Scanlon also said that the locations for the district's special programs will be presented for discussion and approval on the same schedule as the attendance zones.

In a departure from usual procedure at 'workshops' Scanlon said there will be provision made for public comment at the June 5 session.

Brumskill, who was unopposed in his bid for a second term on the Brandywine board, has been critical of what he considers ranking the concept of neighborhood schools above maintaining economic -- and, by implication, racial -- diversity. In his statement, he referred to the district's successful effort to, in effect, exempt itself from the state's Neighborhood Schools Act several years ago by contending that literal compliance with the law would work a hardship on its students. He referred to research done at the time which, he said, "made it clear that increased barriers to learning result when poor children are concentrated into high-poverty schools, especially high-poverty urban schools."

In a non-binding plebecite conducted at the time, district residents voted overwhelmingly to retain the four-tier desegregation grade configuration and existing attendance zones.

During the space consolidation process it was argued that economic status and student achievement are not necessarily related. In Brandywine, some schools with higher percentages of students from low-income households have fared better in state assessment testing. Brumskill acknowledged that some schools are both high-poverty and high-achieving, but called them "exceptions rather than the rule," adding that they are "rarely able to sustain that performance over time."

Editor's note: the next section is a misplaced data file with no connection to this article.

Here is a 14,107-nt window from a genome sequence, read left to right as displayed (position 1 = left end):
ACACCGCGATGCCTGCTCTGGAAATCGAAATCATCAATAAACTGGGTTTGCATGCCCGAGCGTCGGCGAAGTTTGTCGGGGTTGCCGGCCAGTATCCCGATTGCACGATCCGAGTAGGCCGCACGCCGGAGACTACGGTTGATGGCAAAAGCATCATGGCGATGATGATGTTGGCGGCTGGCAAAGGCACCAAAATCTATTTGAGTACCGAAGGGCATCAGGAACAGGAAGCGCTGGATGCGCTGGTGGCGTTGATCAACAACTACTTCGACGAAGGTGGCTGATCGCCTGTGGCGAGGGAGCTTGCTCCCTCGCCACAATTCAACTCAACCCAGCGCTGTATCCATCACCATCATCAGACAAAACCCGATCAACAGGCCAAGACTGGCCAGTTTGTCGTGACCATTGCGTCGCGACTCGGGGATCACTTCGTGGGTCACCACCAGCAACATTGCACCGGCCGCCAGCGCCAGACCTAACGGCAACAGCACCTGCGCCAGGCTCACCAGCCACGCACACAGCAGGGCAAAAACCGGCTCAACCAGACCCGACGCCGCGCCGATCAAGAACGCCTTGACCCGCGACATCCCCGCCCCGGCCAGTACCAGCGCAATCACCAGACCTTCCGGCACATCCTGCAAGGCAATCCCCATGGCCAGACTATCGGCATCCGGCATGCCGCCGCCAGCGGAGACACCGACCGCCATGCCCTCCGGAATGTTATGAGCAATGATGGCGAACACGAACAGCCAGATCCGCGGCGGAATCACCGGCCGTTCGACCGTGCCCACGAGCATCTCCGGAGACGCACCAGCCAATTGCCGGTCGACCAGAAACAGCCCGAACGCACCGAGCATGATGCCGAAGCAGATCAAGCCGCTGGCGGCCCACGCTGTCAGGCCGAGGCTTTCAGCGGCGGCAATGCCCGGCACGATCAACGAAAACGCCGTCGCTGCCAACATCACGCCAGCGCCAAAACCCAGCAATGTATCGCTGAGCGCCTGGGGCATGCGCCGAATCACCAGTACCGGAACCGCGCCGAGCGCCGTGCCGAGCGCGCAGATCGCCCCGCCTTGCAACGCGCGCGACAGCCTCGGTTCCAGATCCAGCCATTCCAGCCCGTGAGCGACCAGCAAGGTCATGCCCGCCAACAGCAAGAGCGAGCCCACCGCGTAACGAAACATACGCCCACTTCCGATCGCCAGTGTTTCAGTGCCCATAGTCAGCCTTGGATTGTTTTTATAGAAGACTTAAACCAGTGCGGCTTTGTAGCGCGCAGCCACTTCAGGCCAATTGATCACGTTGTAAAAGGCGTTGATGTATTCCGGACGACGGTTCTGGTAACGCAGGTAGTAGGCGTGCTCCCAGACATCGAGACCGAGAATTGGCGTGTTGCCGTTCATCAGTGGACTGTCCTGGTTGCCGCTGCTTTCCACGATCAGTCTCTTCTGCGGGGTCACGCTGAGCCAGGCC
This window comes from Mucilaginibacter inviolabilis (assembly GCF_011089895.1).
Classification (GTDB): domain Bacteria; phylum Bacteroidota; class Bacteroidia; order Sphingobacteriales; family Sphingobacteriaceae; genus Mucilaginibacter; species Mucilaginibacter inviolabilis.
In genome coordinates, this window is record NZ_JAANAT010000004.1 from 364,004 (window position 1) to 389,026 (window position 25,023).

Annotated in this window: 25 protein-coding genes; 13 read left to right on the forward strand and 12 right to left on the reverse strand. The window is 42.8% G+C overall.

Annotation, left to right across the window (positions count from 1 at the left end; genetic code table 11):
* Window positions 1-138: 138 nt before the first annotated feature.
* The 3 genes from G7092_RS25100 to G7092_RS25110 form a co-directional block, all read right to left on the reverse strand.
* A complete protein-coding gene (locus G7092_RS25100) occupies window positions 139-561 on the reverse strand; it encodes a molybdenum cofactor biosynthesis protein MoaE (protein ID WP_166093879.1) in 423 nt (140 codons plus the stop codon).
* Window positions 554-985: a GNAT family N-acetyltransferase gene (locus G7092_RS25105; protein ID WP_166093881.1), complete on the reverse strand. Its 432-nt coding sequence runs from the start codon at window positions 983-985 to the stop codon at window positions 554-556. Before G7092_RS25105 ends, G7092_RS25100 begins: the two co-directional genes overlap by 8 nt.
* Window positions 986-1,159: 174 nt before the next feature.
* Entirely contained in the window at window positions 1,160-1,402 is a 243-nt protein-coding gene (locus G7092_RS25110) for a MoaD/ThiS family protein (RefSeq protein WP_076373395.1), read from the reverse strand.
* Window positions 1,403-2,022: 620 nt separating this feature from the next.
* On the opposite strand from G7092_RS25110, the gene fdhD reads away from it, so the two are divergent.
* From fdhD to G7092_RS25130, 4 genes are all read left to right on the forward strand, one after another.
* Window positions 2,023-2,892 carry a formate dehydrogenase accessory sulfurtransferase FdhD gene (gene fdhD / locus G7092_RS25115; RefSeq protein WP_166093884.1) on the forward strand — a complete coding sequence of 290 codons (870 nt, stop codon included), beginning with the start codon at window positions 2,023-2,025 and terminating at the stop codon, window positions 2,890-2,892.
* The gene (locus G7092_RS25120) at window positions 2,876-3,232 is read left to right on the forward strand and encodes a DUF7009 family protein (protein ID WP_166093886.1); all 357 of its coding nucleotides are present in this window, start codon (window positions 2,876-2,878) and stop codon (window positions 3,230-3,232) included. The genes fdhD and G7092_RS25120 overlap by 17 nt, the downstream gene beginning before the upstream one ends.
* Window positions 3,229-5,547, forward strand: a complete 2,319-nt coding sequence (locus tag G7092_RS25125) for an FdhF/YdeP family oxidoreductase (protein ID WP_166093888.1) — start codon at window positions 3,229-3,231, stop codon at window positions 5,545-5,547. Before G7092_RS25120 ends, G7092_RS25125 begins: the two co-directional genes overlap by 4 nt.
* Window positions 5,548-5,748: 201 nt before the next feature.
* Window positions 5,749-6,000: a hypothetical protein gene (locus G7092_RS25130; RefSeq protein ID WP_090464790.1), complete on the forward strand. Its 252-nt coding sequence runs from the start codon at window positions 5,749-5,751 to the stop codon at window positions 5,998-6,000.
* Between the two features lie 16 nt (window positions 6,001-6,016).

Brumskill said that  "most residents did not fully realize [the] implications" when they supported the planned change to kindergarten-through-fifth grade elementary schools, but his statement did not call for reversing that decision.

He said that, in addition to economic status, such things as the proportion of special-education students, truancy and disciplinary statistics, state test performance and level of teachers' experience, "should be considered in the restructuring so that all schools face these challenges in equitable proportions."

"The idea of a diverse learning environment benefiting all students, 'minority' and 'non-minority', also has merit," he said. "In 2001 Brandywine fought to preserve diversity in its schools, so we should not take steps backward with the new plan."

The guidelines for revising attendance boundaries -- also referred to in discussion as 'feeder patterns' -- in Brumskill's statement are:

For Harlan --

Reduce the proportion of students eligible for subsidized lunches to no more than 20 percentage points higher than the lowest proportion in any elementary school and cap it at 42%.

Cap class size at 15 for kindergarten through second grade and at 18 for other grades, with no provision for waiving those limits. State law caps kindergarten-through-third grade class size at 22, but permits school boards to waive that requirement if it cannot be met.

Relocate the kindergarten program from P.S. by remodeling an area at Harlan and providing a separate entrance.

Make the International Baccalaureate program "a whole-school implementation" in place for kindergarten through fifth grade at the start of the 2009-10 academic year. Brumskill did not further explain that provision.

Provide free transportation for students who live in the district and choose to enroll in the International Baccalaureate program.

Require that teachers have a minimum of two years of experience.

For P.S. du Pont --

Reduce the proportion of students eligible for subsidized lunches to no more than five percentage points higher than the lowest proportion in any middle school and cap it at 38%, while excluding students enrolled in special programs from the calculation.

Cap class size at 25 for core subjects in the regular-education program.

House the middle-years International Baccalaureate program, now at Talley Middle, there and provide transportation for students who live in the district and choose to enroll in the program.

House the existing sixth grade 'gifted'-student program there  and establish a 'gifted' program for seventh- and eighth-graders.

Require that teachers have a minimum of two years of experience.